There isn't enough time. There's never enough time. But at the beginning of May I thought the whole month unfurled before us like an endless field of wildflowers waiting to be picked as we strolled lazily together beneath a benevolent sun. I had in my notebook a scribbled list of topics – 27! – that I was sure I'd get to, because there would be so much time. Look at all the wildflowers, I thought. Feel the caregiving sun! I would pick enormous, sumptuous bouquets and present them to you. I would post on weekends, I would post twice a day. It would be leisurely and satisfying. I would say everything I wanted to say.
But I never say everything I want to say. This is the great frustration of writing: there are too many words to use, too many images to describe, too many ideas to cram in, and I end up forgetting some number of them. It's like trying to stuff feathers in a bag: even when the bag seems full, there are feathers left decorating the air and the ground around you, feathers you could have stuffed into the bag.
My tenure as Writer-in-Residence ends today, the baton passed to June's scribbler (good luck!), so I won't get to everything. But one last bit of housekeeping remains: back on May 12, I posted an entry in honour of Short Story Month in which I listed fifty worthy fiction collections. I took pains to state that the list bore no claim of supreme authority, that it was not complete nor definitive, but that it was merely a sampler, a decent teaser, a pretty good though very cursory survey of the form. Nevertheless I have spent the days and nights since in agonizing self-doubt, wracked with regret, thinking of all those left off, mentally amending and lengthening the list, so that it might very soon swell to one hundred, or more. But for the sake of argument, let's add the following five titles to the Woefully Incomplete But Pretty Good Anyway List of Short Story Collections You Might Check Out:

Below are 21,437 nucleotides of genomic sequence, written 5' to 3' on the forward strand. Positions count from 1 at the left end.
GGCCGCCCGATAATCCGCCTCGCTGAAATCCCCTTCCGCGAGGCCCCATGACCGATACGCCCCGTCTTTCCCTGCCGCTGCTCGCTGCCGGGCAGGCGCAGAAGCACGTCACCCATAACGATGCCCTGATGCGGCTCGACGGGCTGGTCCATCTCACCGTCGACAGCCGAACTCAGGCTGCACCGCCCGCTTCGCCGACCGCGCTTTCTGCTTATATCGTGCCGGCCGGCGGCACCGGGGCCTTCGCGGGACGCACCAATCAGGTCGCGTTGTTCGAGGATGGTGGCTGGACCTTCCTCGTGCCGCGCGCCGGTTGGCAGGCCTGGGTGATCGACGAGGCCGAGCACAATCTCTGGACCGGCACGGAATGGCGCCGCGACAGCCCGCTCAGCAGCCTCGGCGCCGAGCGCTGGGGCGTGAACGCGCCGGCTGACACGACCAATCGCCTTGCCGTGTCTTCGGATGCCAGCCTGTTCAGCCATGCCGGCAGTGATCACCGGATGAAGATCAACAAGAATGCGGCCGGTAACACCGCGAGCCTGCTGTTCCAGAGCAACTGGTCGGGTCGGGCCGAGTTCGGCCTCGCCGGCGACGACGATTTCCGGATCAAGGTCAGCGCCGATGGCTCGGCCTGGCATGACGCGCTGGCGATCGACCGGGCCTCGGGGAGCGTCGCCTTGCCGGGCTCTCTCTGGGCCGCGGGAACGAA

Franz Kafka, The Complete Stories
Thomas McGuane, To Skin a Cat
David Means, The Spot
Kerry Lee Powell, Willem de Kooning's Paintbrush
Jessica Westhead, And Also Sharks
So that will do it. Sincere thanks to the folks at the Open Book Foundation, to those who've read some of these posts, and to everyone who reached out. It's been quite a month.
The views expressed in the Writer-in-Residence blogs are those held by the authors and do not necessarily reflect the views of Open Book: Toronto.
The views expressed in the Writer-in-Residence blogs are those held by the authors and do not necessarily reflect the views of Open Book.
Andrew Forbes’s work has been nominated for the Journey Prize, and has appeared in The Feathertale Review, Found Press, PRISM International, The New Quarterly, Scrivener Creative Review, This Magazine, Hobart, The Puritan, All Lit Up, The Classical, and Vice Sports. He is the author of What You Need, a collection of fiction, and The Utility of Boredom: Baseball Essays. He lives in Peterborough, Ontario.